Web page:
Part Three, COLOR:
We live in high Mountain Desert, facing substantial challenges working with rocks, limestone soil, fluctuating temperature, critters...
In last month's post you saw how we wrestled and embraced the rocks and other natural elements to create a sculpture garden. Layers of texture on a layered landscape.
Here's the first installment in this series:
Parched by sudden intense dry heat in June, our grasses turn to straw. So by July and August we especially welcome the flowers for splashes of color and variation.
Here's how we add the COLOR to our Mountain Oasis
Time: 2 Months Cost: $100 Difficulty: Medium
From a distance our property looks overwhelmingly green. But up close you'll see I've worked hard to create a lot more colorful variations and interesting textures mixed into wild grasses and nestled along water features.
For rocky slopes that means a) digging deep and removing a lot of the rocky soil, b) amending it with richer topsoil from other areas of my property, c) creating stair-step terraces reusing buried rocks, d) creating multi-levels of varied plantings mixed with stones and other elements arranged piece by piece.
Southern exposure requires sturdy xeric plants. Dependable rock garden plants: soft lambs ear and thyme contrasts well with new prickly pear, succulents and native plants.
For other slope-side areas I encourage wild masses of plantings by introducing one invasive but controllable species -- like CROWN VETCH shown above -- and letting it spread, curtailed by critters & my crafty intervention.
For other areas I throw seeds lightly over the surface in the fall and spring to get masses of color. In the fall you'll see me twirling wands of aster, or casting freshly collected seeds like mexican hat, brown eyed susan, wallflower and sweet william...
I expand edges and create new garden ellipses every year by a) digging a crisp edge > 2" deep; b) removing the grasses; c) adding plants and rock details.
Most of the new plants are transplants from areas which have become over-crowded or over-shaded, so my expenses are minimal.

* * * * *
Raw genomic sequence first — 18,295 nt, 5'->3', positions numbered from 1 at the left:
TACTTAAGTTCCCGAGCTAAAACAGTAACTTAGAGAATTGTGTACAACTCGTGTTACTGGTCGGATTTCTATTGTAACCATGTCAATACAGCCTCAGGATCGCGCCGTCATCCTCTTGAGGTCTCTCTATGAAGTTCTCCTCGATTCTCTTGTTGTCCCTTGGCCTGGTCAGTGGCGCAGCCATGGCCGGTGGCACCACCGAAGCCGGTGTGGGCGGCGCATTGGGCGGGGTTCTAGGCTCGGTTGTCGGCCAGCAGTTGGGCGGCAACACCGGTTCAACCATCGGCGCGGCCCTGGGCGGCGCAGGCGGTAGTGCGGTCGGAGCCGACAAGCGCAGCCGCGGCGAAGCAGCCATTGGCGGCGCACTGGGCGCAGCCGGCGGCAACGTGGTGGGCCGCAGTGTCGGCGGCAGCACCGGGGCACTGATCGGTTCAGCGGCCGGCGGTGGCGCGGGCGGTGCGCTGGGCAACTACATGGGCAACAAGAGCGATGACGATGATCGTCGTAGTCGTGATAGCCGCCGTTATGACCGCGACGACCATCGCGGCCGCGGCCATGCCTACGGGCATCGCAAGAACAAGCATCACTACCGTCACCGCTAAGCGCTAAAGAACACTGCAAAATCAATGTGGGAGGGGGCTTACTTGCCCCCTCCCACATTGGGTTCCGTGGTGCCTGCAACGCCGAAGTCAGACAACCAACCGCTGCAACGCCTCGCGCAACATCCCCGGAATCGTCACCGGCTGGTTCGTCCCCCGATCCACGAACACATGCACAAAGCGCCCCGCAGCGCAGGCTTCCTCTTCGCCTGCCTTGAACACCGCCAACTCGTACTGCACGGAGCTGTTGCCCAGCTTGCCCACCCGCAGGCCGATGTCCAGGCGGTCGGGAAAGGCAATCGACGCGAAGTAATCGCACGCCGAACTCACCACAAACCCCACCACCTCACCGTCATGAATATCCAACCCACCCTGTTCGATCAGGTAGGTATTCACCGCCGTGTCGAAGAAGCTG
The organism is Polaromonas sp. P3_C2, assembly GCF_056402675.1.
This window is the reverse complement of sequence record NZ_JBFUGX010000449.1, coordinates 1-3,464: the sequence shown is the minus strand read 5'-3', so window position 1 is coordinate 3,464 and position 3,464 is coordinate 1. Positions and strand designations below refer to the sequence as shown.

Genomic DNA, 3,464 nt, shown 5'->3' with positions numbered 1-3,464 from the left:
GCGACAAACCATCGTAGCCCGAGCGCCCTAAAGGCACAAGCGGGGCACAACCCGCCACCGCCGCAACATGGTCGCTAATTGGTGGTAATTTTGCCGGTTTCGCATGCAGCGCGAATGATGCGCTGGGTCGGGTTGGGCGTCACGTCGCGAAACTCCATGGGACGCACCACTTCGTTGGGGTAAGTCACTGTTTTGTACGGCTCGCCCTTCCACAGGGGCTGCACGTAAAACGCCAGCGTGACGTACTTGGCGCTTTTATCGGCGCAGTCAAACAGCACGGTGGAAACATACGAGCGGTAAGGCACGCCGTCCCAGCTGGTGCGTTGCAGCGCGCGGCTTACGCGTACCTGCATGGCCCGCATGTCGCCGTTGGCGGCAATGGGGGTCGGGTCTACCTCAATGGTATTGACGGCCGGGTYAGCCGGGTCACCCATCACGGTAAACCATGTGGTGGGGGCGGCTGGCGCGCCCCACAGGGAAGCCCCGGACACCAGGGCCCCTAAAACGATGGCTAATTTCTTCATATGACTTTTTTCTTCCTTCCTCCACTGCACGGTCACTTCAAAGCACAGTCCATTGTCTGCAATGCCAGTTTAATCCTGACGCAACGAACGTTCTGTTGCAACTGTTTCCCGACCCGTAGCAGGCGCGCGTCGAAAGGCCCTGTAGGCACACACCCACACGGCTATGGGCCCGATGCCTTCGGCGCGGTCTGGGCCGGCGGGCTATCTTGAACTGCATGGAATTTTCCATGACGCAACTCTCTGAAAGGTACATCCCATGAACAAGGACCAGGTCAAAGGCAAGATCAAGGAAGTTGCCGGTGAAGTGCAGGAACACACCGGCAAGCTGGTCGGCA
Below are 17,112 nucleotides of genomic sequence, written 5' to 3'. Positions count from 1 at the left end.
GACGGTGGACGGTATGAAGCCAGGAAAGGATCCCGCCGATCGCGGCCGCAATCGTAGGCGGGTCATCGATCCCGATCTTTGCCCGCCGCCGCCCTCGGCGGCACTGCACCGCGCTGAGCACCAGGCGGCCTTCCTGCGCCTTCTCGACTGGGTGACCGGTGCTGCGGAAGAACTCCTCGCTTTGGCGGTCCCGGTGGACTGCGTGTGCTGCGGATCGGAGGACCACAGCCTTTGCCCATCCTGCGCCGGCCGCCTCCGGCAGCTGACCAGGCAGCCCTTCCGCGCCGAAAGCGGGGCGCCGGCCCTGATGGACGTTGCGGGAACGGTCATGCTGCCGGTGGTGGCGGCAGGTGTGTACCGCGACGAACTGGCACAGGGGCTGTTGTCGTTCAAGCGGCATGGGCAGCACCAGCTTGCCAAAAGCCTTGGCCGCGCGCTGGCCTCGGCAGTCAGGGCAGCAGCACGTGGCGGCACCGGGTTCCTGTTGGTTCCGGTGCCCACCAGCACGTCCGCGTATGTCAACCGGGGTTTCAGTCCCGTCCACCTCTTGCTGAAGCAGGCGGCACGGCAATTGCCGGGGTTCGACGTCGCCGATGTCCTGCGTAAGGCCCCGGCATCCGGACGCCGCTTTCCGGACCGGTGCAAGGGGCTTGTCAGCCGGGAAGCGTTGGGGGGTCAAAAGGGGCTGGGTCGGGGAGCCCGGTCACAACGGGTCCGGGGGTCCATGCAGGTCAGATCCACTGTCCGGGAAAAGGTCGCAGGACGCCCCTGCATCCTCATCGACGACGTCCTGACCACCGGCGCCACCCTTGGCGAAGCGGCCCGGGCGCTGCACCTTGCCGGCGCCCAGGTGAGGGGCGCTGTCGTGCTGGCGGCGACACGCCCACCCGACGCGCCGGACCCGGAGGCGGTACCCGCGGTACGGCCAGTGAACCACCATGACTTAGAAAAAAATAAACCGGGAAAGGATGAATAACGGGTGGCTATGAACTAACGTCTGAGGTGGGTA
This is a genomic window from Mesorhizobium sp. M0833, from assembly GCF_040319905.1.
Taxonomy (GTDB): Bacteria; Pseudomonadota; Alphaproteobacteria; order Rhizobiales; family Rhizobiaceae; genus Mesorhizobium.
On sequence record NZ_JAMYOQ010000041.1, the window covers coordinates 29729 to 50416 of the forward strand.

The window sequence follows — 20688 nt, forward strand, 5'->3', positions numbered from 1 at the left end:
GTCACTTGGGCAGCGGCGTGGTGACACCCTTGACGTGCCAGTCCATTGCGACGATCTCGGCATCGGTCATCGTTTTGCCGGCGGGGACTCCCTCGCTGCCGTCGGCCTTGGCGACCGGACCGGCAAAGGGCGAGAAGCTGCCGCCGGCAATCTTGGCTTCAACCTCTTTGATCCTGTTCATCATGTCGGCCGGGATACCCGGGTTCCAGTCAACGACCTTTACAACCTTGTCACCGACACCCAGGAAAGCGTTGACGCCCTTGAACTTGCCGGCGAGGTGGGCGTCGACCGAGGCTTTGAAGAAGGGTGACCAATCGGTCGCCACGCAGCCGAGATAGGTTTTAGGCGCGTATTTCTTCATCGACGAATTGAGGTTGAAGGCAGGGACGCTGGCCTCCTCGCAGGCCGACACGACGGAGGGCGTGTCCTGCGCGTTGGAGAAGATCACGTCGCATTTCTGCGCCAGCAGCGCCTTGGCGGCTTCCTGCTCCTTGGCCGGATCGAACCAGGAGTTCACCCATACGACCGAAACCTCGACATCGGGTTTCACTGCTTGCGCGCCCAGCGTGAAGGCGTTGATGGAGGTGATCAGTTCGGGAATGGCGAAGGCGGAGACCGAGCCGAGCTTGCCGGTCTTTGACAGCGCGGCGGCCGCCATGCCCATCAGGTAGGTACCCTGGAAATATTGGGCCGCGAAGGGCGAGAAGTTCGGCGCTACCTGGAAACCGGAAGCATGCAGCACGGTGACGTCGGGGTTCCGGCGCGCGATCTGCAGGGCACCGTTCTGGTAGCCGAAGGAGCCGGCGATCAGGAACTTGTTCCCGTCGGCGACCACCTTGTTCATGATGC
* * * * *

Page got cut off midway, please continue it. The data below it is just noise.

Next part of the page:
My rocks and water features are the FOUNDATION of my central gardens. LANDSCAPING means creating form, dimension and texture... varying heights and levels to create interest.
The plants and flowers that come from GARDENING (tending soil & plants) are nature's sweet surprises that change every day.
Another very dependable friend all summer long: Stella d'Ora daylilies. You can buy these 50 at a time to make a strong statement like this island of color. Don't forget to buy other rarer lilies and other bulbs as well to mix into other areas of your garden: starting first with spring crocuses, then daffodils, followed by allium, irises etc.
A SUCCESSION of COLOR throughout the seasons is an important element of your Successful Garden Plan.
We attract fox, coyote, deer and elk... usually they stick to our far-away meadow, but sometimes come closer as you see. Occasionally a bear ventures in to check things out -- surprisingly non-destructive despite their size and strength.
We try to manage surplus population of ground squirrels, mice and gophers humanely... If you think encouraging birds of prey to nest here is humane. I have heard critters scream as they are carried away by a hawk. I have also tried every other technique, including explosive rodenators & fumigation...
Our latest strategy is to plant decoy temptations, like junk annuals, and sow seeds or encourage growth of plants they do not care as much for, including lambs ear, sweet william, aster... Of course that will only encourage them.
Call in the owls!
and Where are those weasels?
Contrary to the practices of the Great Wildflower Masters, like artist Chapman Kelley, who I had the honor of working with in Chicago. (google him esp Buckingham Fountain Project) I have bent from feeling the stings of failure.
#1 I do NOT use only native seeds
#2 I do not eradicate all grasses.
I would prefer to use all natives. I love lupine, Co. Columbine, bee balm, etc. But I have cried, a few times too many, over the loss of tender native seedlings from a full pound of seed, carefully tended, devoured overnight. While a mixed pack of foreign dependable tenderlings from American Meadows remain untouched.
I pull most of the grasses first, then work with Nature as she will.
I cast seeds into meadows, without much ground preparation, and they often turn into large patches of flowers. Then I can pull a few of those grasses and turn them into fresh ellipses of color.
I incorporate lots of bulbs and small flowering bushes, like dwarf lilac, butterfly bush and false astilbe. Some of my irises and lilies, all non-native, have grown happily over 4' tall. The ones in the pond can be 5'. I've yanked the native cat-tails (just drown them by cutting shorter than water level.)
We welcome foreign talent, but can't brag too loudly due to discriminatory and purist practices still taking the "higher ground."
Materials I used for this project:
- Seeds $25 (American Meadow)
- Rocks & stones